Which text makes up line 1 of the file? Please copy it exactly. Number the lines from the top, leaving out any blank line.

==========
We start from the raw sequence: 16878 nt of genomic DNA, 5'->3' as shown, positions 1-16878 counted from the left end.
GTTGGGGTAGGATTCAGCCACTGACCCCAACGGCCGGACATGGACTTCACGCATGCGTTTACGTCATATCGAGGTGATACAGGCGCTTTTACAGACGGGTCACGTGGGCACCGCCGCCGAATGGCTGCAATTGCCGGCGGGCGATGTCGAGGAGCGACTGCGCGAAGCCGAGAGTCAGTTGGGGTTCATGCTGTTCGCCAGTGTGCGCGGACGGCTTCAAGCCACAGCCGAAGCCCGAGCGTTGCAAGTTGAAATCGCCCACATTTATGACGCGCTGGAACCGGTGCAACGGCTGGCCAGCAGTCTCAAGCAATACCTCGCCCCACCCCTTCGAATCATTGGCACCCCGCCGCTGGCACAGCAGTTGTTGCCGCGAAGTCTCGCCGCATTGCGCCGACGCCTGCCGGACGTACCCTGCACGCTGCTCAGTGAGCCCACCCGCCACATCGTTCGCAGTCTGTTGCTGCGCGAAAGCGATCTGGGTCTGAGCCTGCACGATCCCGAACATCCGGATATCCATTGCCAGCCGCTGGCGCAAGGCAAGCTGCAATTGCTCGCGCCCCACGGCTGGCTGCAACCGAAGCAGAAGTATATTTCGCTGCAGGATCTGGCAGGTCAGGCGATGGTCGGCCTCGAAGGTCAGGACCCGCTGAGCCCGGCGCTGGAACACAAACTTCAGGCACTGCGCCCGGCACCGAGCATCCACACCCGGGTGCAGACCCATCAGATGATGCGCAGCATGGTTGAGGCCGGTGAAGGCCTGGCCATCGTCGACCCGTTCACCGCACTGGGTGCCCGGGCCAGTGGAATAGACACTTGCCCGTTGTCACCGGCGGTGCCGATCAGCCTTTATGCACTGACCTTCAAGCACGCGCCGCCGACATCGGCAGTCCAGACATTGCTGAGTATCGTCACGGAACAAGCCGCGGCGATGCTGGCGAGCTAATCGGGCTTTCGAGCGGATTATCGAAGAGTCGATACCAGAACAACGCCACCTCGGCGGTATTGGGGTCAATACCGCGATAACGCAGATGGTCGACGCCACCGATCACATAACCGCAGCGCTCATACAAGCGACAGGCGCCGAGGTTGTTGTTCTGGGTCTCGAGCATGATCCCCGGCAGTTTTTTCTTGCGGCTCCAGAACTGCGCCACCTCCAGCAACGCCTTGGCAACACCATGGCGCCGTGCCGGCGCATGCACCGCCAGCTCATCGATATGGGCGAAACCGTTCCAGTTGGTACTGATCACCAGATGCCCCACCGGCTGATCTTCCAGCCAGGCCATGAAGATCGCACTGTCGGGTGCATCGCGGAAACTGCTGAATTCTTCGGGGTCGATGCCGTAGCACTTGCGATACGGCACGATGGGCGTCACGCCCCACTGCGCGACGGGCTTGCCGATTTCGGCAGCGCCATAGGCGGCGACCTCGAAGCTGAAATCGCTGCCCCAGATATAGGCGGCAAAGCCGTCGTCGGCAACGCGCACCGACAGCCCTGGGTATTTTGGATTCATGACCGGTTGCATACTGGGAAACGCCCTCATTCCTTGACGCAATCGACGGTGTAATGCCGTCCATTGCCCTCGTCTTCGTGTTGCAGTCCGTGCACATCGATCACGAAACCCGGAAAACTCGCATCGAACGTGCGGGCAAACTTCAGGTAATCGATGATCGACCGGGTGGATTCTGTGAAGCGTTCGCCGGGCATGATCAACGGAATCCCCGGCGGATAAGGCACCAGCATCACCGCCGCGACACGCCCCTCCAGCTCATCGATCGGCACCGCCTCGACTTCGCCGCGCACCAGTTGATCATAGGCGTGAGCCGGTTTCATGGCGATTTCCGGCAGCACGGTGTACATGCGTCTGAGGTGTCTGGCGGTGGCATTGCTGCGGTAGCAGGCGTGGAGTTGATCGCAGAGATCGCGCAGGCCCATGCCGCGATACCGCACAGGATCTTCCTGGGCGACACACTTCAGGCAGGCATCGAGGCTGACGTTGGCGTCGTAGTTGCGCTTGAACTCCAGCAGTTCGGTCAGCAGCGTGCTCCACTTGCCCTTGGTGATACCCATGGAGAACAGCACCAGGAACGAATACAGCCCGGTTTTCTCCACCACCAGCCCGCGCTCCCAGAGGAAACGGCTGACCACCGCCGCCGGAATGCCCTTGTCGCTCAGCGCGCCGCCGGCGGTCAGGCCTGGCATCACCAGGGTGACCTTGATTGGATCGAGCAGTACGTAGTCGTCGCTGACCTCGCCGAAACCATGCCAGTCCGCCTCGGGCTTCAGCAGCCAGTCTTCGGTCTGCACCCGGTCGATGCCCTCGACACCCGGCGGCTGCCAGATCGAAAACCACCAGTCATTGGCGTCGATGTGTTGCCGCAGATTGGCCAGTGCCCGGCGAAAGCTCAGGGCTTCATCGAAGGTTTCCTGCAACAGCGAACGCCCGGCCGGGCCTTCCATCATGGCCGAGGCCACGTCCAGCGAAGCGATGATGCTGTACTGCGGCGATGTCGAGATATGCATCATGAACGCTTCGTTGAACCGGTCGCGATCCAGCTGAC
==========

We start from the raw sequence: 16878 nt of genomic DNA, 5'->3' as shown, positions 1-16878 counted from the left end.